The ties between Africa and the United Kingdom are well known. Today, the two maintain cooperation strategies that redefine different narratives in various spheres: art, culture, and education. Indeed, the relevance of international relations and the role each individual plays in these relations are unquestionable.
What may be questionable, however, is how the complex singularities and contexts of each people are interpreted in the course of intercultural dialogues. As the popular saying goes, truth is in the eye of the beholder. In this case, what is truth? Are the African stories known in the UK those with which Africans related to? Are the narratives representative of the UK known in African countries?
These questions are thought-provokingly reflected in the British Council's research, conducted through M&C Saatchi World Services for a five-year programme called New Narratives. The initiative aims to help update African and UK narratives, stimulating dialogue and promoting more beneficial collaborations between young people across both places.
In this opinion piece, I intend to assess to what extent the research from the British Council is effective for a “new narratives” programme. Particular focus goes to what has been designated as “Narrative Touchpoints”, which refer to the interaction of sources and the conditions that shape common narratives. Four have been identified: these are direct, bridging, mediated, and iconic touchpoints.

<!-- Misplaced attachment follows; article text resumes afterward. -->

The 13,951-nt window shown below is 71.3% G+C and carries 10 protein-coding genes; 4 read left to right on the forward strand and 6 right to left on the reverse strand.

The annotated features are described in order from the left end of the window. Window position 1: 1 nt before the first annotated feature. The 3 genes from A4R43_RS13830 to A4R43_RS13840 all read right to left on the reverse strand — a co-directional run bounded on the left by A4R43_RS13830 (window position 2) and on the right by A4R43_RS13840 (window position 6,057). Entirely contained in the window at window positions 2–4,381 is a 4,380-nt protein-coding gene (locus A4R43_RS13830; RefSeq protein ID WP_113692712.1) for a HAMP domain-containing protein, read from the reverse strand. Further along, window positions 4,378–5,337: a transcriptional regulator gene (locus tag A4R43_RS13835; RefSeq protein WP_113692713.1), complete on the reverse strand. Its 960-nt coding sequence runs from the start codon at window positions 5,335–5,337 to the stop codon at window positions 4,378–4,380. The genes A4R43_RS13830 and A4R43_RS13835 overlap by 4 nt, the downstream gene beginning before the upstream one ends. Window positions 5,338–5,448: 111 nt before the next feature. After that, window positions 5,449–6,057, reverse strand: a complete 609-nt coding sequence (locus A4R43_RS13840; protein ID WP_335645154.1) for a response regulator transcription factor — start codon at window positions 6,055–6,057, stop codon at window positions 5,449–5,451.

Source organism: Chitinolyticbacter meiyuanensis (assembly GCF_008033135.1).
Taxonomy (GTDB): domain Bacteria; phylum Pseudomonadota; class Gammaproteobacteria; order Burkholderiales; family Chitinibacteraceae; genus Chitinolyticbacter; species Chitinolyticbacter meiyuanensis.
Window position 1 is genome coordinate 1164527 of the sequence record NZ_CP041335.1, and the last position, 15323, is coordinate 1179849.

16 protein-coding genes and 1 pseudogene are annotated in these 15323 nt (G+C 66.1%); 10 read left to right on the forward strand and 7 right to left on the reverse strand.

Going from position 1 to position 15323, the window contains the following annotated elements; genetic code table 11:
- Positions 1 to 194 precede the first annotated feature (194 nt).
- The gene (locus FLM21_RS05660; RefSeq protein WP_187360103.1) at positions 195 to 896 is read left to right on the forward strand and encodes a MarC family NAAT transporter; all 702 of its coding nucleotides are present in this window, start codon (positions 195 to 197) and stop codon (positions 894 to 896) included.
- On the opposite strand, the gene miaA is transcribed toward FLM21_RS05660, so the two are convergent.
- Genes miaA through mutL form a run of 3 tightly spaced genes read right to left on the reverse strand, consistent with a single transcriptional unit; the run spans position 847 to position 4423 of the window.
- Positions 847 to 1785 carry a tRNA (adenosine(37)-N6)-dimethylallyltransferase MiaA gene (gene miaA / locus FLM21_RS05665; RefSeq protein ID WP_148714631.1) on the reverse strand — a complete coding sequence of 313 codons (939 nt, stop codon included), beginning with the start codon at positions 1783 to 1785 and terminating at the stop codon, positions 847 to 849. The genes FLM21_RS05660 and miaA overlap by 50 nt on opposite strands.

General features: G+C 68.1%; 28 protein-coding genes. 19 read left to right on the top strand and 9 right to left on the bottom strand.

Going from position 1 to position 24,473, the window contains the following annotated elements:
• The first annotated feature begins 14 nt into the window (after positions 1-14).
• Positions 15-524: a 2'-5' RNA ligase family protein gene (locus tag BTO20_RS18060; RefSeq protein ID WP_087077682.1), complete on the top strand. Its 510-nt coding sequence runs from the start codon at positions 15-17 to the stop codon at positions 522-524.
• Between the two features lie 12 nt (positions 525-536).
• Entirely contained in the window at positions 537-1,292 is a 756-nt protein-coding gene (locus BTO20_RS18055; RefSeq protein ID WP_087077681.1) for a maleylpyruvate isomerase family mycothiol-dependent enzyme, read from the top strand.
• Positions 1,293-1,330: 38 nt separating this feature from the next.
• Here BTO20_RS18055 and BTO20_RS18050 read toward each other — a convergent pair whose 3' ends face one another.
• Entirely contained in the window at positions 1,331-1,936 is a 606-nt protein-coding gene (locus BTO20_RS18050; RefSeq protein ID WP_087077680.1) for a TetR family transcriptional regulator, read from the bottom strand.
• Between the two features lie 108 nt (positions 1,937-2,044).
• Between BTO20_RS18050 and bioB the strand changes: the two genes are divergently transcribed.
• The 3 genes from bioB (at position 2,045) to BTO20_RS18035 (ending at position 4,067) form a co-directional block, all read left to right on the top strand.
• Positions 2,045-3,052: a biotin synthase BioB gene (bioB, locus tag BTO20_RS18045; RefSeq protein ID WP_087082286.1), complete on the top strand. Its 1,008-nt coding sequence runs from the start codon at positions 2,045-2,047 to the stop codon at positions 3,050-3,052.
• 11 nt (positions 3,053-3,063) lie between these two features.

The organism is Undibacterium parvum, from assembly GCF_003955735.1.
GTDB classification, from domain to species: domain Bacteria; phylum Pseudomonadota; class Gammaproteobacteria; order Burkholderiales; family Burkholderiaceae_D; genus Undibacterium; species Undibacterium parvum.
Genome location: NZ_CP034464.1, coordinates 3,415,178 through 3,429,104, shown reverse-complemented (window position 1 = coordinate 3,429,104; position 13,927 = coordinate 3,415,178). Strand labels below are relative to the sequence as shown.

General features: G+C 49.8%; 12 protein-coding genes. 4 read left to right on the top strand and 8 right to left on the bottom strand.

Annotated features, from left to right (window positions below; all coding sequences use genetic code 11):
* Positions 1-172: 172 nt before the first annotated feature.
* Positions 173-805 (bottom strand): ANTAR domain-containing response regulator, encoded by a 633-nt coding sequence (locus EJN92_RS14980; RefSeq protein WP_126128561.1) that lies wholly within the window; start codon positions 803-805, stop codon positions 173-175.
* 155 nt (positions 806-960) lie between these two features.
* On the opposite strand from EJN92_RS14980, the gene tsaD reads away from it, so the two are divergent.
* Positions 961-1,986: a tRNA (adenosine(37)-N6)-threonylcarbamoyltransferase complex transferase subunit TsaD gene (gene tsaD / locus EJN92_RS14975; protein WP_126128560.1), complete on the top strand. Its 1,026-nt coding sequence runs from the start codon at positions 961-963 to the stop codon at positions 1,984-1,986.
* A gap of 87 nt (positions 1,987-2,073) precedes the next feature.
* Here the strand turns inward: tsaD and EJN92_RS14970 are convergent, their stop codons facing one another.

Direct touchpoints refer to experiences where young people come in contact with people from the other place. Bridging touchpoints, on the other hand, are platforms that involve people from both places. Examples include the English Football Premier League, with many leading players from African countries. Mediated narrative touchpoints, for its part, include actors, TV, advertising, and news media representations of one or the other. Some portrayals are positive in how they communicate another place, but other representations present a more trivial image.
While the role of government and institutions to steer the flywheel is essential in order to achieve desired outcomes, attention must be paid to people, as individuals, and their choices. Likewise, recognizing the multiple and complex realities of each country seems crucial. Understanding, for example, the good, bad, and, above all, the real features of each place - without falling into kneejerk pessimistic or unsupported optimistic theories - is fundamental to the effective implementation of a New Narratives programme.